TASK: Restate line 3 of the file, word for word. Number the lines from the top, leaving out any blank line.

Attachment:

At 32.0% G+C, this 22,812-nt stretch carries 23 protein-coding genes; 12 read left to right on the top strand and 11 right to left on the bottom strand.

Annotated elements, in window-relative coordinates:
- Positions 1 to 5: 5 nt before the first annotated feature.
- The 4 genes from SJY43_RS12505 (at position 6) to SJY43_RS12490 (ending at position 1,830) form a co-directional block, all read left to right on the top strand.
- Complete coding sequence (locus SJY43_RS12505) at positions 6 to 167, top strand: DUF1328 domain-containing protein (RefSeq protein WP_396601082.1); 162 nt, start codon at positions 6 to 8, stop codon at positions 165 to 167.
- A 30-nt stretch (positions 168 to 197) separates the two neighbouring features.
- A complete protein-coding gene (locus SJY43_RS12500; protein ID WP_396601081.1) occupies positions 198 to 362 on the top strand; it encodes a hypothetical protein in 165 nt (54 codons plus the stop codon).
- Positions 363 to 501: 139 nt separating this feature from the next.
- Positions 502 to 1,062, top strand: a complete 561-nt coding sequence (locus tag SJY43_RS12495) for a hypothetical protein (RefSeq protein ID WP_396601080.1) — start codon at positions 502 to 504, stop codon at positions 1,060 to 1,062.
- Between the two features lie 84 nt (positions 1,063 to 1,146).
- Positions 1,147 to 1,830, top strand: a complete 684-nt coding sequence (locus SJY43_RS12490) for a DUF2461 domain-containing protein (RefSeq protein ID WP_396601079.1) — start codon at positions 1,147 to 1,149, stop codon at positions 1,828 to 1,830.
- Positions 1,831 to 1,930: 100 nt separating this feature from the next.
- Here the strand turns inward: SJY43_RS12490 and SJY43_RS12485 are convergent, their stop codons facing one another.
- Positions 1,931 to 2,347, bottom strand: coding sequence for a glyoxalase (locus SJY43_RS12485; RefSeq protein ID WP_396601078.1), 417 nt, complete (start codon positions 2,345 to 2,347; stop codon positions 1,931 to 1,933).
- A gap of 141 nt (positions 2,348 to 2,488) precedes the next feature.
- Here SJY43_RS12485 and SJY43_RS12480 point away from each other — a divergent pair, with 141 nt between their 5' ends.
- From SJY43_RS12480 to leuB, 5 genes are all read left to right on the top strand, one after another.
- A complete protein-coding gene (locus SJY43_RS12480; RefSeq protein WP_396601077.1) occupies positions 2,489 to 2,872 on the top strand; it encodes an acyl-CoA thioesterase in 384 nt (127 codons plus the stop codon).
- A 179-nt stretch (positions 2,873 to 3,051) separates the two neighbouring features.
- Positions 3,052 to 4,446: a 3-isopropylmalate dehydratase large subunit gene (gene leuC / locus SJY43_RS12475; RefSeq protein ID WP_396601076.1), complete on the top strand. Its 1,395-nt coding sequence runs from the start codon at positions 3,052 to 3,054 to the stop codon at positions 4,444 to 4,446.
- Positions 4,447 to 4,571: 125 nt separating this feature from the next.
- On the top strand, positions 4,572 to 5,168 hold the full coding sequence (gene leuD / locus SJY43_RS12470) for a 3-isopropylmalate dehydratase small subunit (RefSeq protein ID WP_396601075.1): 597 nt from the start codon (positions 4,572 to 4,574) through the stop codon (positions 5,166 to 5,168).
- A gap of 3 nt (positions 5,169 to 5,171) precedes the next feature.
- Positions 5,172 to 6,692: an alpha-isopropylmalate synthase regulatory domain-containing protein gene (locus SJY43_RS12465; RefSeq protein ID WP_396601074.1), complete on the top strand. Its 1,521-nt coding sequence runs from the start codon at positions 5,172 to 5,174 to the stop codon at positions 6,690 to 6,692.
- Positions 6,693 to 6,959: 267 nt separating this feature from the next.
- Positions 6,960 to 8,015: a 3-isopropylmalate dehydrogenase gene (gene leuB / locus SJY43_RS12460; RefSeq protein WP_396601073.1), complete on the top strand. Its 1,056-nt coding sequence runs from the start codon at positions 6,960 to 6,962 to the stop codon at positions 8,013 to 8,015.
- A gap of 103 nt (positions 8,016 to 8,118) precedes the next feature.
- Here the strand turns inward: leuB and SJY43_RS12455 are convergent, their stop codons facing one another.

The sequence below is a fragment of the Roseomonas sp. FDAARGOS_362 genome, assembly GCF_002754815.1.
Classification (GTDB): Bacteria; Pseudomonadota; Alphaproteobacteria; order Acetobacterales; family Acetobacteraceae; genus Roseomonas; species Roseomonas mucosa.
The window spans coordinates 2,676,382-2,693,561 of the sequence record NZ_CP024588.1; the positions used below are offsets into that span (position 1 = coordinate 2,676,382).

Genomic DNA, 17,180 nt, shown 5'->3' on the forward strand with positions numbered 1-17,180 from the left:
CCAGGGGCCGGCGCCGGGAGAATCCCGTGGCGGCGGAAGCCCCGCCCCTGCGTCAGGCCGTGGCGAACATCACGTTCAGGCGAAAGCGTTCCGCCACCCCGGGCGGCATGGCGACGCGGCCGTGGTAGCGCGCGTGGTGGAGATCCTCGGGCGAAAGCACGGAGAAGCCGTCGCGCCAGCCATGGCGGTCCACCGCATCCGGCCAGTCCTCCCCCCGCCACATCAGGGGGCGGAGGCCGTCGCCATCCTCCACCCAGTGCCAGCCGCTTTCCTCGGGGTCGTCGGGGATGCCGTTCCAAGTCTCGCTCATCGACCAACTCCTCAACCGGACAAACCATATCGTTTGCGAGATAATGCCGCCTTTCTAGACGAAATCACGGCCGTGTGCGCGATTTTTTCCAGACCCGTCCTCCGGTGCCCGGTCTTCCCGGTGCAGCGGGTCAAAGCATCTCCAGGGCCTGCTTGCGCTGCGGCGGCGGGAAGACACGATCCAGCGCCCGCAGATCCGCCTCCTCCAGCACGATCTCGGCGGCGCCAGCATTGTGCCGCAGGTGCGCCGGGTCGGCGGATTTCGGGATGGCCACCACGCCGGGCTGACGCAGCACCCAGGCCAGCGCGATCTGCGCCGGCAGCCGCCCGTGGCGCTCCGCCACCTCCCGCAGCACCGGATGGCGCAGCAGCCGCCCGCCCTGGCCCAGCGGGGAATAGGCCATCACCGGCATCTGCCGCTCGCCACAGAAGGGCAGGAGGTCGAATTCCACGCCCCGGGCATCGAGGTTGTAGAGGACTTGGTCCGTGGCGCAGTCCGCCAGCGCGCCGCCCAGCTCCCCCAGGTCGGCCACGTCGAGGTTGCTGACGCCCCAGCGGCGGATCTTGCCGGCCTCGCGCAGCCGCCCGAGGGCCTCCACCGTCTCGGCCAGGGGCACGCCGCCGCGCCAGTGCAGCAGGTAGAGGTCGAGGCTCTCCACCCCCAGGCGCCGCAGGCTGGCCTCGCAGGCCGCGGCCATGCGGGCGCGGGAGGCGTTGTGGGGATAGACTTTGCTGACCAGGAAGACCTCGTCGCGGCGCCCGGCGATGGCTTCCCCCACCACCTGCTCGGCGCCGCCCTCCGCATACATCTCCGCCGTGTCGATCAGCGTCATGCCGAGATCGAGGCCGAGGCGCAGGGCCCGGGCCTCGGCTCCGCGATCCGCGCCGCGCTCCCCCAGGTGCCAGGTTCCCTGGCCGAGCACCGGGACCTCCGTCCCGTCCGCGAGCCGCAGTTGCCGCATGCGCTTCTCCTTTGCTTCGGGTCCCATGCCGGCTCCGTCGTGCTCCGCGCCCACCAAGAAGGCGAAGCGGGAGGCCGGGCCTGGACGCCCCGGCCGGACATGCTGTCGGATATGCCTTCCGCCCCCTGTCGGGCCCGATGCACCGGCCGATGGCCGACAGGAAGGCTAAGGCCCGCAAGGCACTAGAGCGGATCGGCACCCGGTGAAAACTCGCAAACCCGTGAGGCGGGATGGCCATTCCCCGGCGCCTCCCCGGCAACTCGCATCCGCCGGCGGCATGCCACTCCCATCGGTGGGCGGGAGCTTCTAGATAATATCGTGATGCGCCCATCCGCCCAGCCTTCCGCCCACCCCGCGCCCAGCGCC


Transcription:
- Positions 1 to 5: 5 nt before the first annotated feature.